This is how I became to be a gay father:
In the Summer of 1985 I was in the USA at a Quaker gathering (I am a Quaker- a member of the Religious Society of Friends), when I realised that I was gay. I wrote to a close friend, asking her to pray for me, whilst not telling her of what I was realising about myself. I came back to Britain, came out to her and then within a week we were going out.
This means that as a chat up line “Hello, I’m gay” has worked very well for me on women 😉 . We got married in 1988, and came to a crunch point in 1991, when it was clear that I wasn’t coping with suppressing my gay-self. This was a very difficult time for us both. Fortunately, we found many compassionate Friends who were able to help each of us through some very dark times and helped us to discover what we have in common. We did not want to split up, and can both imagine being old together (Although I am finding this harder to imagine at the moment). We had to re-evaluate our wedding promises. We found this re-evaluation hard going. Yet we were able to see that to be faithful to each other we had to let each other go, by doing this we discovered the depth of our love and friendship for each other.
We released each other to find additional partners if that was what we wanted or needed, and it was important to us that we were both free to be able to do so. We agreed that I could explore my gay side so long as she was as free to find a male lover should she so wish. (She has done so – and has a relationship with someone who had been an “old flame”.)
I went to some gay groups in London in 1991 I found them quite hard going. Many men there were quite clearly surprised or nonplussed by my situation, particularly when I said that we were not planning to separate. Happily no one was hostile.
After a couple of months I was talking to someone at a Quaker event, who upon learning of my situation told me that there was a friend of hers, whom I just HAD to meet. I did, and discovered that he lived just a mile away from me and was in a similar situation, living with his long-term female partner. He and I found that we understood where the other was coming from, hit it off, and started, cautiously at first, to forge a relationship. Just over ten years later we are still together, still living with our respective “other-thirds”, and I am a father.
We recognise that if any of the relationships is under pressure, all of them may suffer.
Unfortunately for me, in the Summer of 1999 my wife found an extra man, and had a relationship with him – which has since finished. This led to many difficulties for me and has really upset the equilibrium that she and I had. This extra relationship showed just how many of our friends when it came to the crunch, were not willing to offer me the support I needed. (None of our mutual friends to whom my wife told her news came up to me to acknowledge that they knew about her extra relationship). I went through a very bad and difficult time in the Autumn of 1999, and had stress pains for just under a year because of this, and even now, two years on I find that I often feel stress pains. I now find that I am much more confident in my sexuality, but find that I distrust many mutual friends in whom I used to confide. I am finding that our relationship is far more tenuous than it used to be, and I am far more likely to become angry – our daughter is suffering because of this.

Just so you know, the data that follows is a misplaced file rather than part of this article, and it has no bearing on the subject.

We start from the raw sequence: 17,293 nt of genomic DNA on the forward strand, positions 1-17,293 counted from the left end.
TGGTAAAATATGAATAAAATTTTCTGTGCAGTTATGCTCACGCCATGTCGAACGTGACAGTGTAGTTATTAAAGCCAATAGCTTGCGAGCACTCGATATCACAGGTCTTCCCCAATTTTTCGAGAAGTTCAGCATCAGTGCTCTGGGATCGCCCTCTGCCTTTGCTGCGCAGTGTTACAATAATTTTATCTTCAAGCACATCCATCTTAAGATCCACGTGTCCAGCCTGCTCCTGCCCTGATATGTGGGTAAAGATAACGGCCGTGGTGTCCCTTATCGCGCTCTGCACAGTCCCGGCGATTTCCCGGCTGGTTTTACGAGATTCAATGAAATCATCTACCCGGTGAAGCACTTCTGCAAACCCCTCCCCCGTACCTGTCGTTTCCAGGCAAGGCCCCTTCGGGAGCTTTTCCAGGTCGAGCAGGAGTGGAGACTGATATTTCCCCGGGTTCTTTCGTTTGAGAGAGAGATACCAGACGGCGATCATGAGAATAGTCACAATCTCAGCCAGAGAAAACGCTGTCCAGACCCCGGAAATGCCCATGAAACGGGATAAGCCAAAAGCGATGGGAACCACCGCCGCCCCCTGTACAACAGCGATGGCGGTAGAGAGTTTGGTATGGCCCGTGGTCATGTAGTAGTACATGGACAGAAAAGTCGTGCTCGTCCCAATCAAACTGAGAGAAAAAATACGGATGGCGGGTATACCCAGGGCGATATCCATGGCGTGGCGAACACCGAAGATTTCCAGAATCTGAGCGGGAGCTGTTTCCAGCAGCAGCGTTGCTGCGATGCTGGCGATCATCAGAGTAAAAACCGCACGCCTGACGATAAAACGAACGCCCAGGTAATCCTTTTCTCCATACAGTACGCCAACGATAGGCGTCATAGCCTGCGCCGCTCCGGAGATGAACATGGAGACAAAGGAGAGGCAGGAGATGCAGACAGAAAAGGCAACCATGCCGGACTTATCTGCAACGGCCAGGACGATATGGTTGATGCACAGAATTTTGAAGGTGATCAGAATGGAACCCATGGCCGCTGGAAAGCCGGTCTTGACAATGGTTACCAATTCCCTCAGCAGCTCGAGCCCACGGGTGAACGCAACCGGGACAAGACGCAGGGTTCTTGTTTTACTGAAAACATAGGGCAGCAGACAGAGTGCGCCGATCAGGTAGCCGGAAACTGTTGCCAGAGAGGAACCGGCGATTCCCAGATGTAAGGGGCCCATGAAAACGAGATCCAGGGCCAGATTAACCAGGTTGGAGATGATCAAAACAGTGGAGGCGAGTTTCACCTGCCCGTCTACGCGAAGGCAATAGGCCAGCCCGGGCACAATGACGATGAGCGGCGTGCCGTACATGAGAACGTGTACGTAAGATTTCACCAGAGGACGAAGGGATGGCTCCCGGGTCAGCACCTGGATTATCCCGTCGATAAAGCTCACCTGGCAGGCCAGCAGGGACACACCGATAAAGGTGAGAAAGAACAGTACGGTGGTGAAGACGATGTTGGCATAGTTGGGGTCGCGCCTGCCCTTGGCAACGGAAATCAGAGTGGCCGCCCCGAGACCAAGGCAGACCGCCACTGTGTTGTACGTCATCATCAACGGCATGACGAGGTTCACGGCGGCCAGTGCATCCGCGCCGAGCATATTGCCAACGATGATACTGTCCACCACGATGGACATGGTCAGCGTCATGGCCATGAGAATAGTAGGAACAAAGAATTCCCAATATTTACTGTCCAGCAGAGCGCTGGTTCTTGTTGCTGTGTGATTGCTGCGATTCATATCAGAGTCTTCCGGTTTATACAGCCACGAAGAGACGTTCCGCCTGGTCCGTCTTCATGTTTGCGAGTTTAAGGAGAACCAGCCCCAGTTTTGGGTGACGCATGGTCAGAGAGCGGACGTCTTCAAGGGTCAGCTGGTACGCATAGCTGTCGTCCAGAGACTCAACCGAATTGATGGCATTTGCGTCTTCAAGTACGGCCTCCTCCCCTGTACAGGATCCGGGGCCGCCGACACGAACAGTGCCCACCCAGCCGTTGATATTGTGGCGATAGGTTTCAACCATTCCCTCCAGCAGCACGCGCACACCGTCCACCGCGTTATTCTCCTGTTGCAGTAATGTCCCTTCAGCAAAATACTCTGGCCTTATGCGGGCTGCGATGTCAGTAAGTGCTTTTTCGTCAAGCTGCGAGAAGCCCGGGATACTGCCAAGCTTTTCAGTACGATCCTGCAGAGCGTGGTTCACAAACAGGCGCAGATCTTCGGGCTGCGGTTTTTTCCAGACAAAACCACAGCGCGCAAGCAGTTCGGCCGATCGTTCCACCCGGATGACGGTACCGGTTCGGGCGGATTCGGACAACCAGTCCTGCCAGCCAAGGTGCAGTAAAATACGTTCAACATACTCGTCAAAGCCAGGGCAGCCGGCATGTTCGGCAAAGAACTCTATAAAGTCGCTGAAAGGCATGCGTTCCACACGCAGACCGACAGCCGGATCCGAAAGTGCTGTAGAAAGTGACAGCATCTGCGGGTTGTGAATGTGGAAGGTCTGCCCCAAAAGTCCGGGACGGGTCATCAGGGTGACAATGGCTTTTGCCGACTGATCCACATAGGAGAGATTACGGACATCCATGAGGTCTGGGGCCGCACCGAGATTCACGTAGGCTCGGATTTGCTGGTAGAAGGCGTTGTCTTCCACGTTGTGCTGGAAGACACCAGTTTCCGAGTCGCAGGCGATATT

My wife and I had a daughter in 1993. We three live together, but two months ago my wife and I moved into separate bedrooms – our house is big enough that we both have decent sized bedrooms. I have yet to formally come out to our daughter, although she knows and likes both her parent’s “other-thirds”. She has seen both my wife and I in bed with our partners, so she knows that we sleep with them, it just seems that she hasn’t had the word “gay” put into her mind in respect to me.
There was a plan for me to come out to my daughter in Autumn 1999, but then my father-in-law visited us, and told us that he was going to start living as a women. Rachael took that very well, but we felt that she needed some time getting used to a transgendered grandparent before being given a gay father to get used to too! My parents-in-law separated just before I got to know them, and I have now come out to both of them. Both have been very accepting, although I have not had the courage to come out to my own family.
I have received much support from other Quakers – mainly, but not just, ones who are lesbian, gay or bisexual. Happily unlike some of the other stories I’ve read I have no theological problems with being gay.
There is of course a lot I have not said about myself – such as I have a sense of humour which is shared by some (and despaired of by others), and do normally try to look on the bright side of life: that has been challenged by events over the past two years.